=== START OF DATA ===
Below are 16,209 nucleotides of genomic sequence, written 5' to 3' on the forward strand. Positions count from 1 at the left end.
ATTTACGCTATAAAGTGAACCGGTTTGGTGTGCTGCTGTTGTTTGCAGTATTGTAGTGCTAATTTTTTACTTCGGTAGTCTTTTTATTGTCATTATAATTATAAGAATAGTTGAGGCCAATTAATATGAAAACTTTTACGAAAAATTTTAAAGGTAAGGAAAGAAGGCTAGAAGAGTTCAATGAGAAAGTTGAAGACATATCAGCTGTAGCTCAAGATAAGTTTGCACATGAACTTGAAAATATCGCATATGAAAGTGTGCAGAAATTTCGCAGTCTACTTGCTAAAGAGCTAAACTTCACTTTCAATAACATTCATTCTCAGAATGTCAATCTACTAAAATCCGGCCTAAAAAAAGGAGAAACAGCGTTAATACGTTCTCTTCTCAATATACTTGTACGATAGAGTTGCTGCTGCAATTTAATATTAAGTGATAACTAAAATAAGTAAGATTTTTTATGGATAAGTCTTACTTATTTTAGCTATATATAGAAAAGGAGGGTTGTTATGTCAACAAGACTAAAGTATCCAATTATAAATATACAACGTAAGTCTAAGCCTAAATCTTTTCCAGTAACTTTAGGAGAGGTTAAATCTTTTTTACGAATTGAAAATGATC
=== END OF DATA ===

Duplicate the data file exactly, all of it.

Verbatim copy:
Below are 16,209 nucleotides of genomic sequence, written 5' to 3' on the forward strand. Positions count from 1 at the left end.
ATTTACGCTATAAAGTGAACCGGTTTGGTGTGCTGCTGTTGTTTGCAGTATTGTAGTGCTAATTTTTTACTTCGGTAGTCTTTTTATTGTCATTATAATTATAAGAATAGTTGAGGCCAATTAATATGAAAACTTTTACGAAAAATTTTAAAGGTAAGGAAAGAAGGCTAGAAGAGTTCAATGAGAAAGTTGAAGACATATCAGCTGTAGCTCAAGATAAGTTTGCACATGAACTTGAAAATATCGCATATGAAAGTGTGCAGAAATTTCGCAGTCTACTTGCTAAAGAGCTAAACTTCACTTTCAATAACATTCATTCTCAGAATGTCAATCTACTAAAATCCGGCCTAAAAAAAGGAGAAACAGCGTTAATACGTTCTCTTCTCAATATACTTGTACGATAGAGTTGCTGCTGCAATTTAATATTAAGTGATAACTAAAATAAGTAAGATTTTTTATGGATAAGTCTTACTTATTTTAGCTATATATAGAAAAGGAGGGTTGTTATGTCAACAAGACTAAAGTATCCAATTATAAATATACAACGTAAGTCTAAGCCTAAATCTTTTCCAGTAACTTTAGGAGAGGTTAAATCTTTTTTACGAATTGAAAATGATC